Dog Owners

Many people are more comfortable with their pets than they are with humans. I know this from personal observation.

On my daily hike around the neighborhood, I meet people out walking their dogs. Frequently, as we approach each other, the owners begin talking out loud to their pets in an obvious effort to avoid talking with me. And they almost always use a goofy, high-pitched voice like they’re sucking helium and speaking to an infant.

“Come on Nibbles! We’re almost home! Just a little further and you can have a treat! Would you like a treat! I know you like treats!”

I make a friendly effort to wait until I’ve passed them by before I roll my eyes.

It gets even more awkward when they talk to their dog about ME.

“It’s OK Doofus! He’s a stranger but he won’t hurt you! Do you think he’s going to bite you? He’s not going to bite you. Leave the man alone. Let’s go, Doofus!”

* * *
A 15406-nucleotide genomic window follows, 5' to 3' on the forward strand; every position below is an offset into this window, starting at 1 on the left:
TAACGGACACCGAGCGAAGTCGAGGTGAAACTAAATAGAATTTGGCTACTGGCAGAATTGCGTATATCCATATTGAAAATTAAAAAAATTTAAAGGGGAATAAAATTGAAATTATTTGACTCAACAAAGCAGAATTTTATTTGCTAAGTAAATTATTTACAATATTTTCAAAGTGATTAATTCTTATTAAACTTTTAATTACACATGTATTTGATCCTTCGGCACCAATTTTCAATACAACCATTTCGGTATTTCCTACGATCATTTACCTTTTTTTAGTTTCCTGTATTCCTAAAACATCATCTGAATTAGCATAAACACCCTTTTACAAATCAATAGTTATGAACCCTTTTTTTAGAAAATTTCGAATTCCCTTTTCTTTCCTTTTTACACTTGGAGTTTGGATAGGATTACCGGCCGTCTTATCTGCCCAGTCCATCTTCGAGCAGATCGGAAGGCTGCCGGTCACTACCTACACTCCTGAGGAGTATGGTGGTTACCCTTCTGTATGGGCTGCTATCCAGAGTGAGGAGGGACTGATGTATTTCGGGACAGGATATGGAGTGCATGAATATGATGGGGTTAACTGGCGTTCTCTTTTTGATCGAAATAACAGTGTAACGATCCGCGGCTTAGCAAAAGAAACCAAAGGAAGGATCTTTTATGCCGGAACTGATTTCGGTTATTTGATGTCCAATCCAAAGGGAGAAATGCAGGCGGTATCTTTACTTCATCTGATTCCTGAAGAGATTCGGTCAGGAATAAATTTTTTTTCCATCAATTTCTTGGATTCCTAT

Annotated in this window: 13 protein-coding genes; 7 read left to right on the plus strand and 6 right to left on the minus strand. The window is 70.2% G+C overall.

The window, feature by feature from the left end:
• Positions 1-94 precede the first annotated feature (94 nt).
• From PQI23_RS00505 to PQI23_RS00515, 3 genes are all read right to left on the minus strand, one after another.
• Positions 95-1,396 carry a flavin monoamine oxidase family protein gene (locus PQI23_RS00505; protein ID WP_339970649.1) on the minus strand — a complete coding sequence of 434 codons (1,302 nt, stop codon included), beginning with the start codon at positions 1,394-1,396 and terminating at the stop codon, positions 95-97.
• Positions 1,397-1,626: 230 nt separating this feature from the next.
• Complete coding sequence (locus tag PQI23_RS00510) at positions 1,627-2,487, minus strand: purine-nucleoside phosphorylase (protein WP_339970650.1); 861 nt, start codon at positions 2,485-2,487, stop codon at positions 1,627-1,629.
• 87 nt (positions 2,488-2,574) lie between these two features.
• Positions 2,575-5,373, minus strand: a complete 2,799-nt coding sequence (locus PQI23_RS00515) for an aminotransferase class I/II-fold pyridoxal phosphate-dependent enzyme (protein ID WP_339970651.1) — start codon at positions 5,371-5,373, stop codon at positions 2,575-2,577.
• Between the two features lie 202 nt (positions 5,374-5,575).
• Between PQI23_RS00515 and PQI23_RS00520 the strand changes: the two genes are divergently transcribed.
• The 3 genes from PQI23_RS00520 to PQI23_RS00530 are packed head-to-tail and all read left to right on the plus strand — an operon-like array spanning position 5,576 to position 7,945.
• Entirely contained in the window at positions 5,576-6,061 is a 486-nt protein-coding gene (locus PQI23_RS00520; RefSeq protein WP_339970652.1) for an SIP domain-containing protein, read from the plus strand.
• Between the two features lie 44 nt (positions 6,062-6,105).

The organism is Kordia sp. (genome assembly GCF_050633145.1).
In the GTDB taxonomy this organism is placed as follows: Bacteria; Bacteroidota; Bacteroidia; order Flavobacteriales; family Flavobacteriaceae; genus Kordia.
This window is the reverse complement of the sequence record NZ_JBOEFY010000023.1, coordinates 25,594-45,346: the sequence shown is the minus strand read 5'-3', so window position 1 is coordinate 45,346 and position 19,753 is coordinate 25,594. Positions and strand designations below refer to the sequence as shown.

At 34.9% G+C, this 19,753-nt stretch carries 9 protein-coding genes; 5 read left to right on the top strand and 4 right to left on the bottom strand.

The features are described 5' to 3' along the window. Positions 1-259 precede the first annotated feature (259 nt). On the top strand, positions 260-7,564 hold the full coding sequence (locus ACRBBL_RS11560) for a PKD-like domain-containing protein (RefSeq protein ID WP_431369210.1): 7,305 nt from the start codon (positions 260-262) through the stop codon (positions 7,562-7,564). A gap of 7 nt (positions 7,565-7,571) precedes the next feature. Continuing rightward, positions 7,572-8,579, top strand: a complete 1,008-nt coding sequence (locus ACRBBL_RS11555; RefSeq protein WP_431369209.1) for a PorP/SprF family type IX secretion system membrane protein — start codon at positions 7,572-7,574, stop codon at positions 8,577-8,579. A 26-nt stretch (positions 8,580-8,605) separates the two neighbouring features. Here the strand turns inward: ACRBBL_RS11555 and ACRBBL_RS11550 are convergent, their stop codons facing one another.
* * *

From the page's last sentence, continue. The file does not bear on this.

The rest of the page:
It so happens that they’ve judged me correctly — I won’t, in fact, bite their dog. In fact, I think the risk is so slight that anyone they meet is likely to bite their dog that it could probably safely remain unsaid.

But yesterday morning I experienced the apex of awkwardness. Ahead of me I saw a young man, perhaps in his mid-20s, standing in the grass along the path. He had a miniature, long-haired dachshund on a leash. A jogger came from the other direction and passed by. The dog owner and his dog immediately set out after him, about three feet behind his heels. After perhaps 20 yards, the jogger looked back over his shoulder. The dog owner explained, “He’s chasing you.”

Mind you, the dog was on a leash. It would have been doing no chasing if the owner hadn’t been chasing along with him.

About that time, the three of them passed by where I was walking. The dog owner and his dog immediately gave up their pursuit of the jogger and began following right behind me. I heard the guy say to his dog, “Do you want to smell his legs?”

I found this decidedly uncomfortable and determined to give him about six seconds to stop before I turned around and told him his behavior was odd and unacceptable. But I didn’t need to do that. After five seconds, they dropped back and stopped.

I guess the dog didn’t want to smell my legs after all.

(NOTE: The names have been changed to protect innocent animals that are not responsible for the behavior of their owners.)

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